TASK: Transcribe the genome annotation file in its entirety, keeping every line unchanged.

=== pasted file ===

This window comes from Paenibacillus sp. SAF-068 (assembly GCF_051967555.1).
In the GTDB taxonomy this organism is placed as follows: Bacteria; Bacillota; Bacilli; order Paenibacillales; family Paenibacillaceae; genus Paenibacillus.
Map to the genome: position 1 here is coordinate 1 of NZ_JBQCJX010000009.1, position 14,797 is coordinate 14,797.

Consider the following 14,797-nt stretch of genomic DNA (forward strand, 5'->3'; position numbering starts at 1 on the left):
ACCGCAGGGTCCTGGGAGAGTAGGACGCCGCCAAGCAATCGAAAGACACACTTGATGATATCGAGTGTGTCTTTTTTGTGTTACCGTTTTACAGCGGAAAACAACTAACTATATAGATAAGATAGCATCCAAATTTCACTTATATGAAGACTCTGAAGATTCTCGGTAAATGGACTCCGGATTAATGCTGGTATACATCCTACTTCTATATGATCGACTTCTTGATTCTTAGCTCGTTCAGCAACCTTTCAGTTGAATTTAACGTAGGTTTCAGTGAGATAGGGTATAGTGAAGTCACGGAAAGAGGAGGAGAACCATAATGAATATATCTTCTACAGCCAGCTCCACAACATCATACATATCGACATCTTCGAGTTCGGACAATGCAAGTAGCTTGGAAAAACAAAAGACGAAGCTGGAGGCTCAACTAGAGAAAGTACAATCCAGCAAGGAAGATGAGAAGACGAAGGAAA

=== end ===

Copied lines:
This window comes from Paenibacillus sp. SAF-068 (assembly GCF_051967555.1).
In the GTDB taxonomy this organism is placed as follows: Bacteria; Bacillota; Bacilli; order Paenibacillales; family Paenibacillaceae; genus Paenibacillus.
Map to the genome: position 1 here is coordinate 1 of NZ_JBQCJX010000009.1, position 14,797 is coordinate 14,797.

Consider the following 14,797-nt stretch of genomic DNA (forward strand, 5'->3'; position numbering starts at 1 on the left):
ACCGCAGGGTCCTGGGAGAGTAGGACGCCGCCAAGCAATCGAAAGACACACTTGATGATATCGAGTGTGTCTTTTTTGTGTTACCGTTTTACAGCGGAAAACAACTAACTATATAGATAAGATAGCATCCAAATTTCACTTATATGAAGACTCTGAAGATTCTCGGTAAATGGACTCCGGATTAATGCTGGTATACATCCTACTTCTATATGATCGACTTCTTGATTCTTAGCTCGTTCAGCAACCTTTCAGTTGAATTTAACGTAGGTTTCAGTGAGATAGGGTATAGTGAAGTCACGGAAAGAGGAGGAGAACCATAATGAATATATCTTCTACAGCCAGCTCCACAACATCATACATATCGACATCTTCGAGTTCGGACAATGCAAGTAGCTTGGAAAAACAAAAGACGAAGCTGGAGGCTCAACTAGAGAAAGTACAATCCAGCAAGGAAGATGAGAAGACGAAGGAAA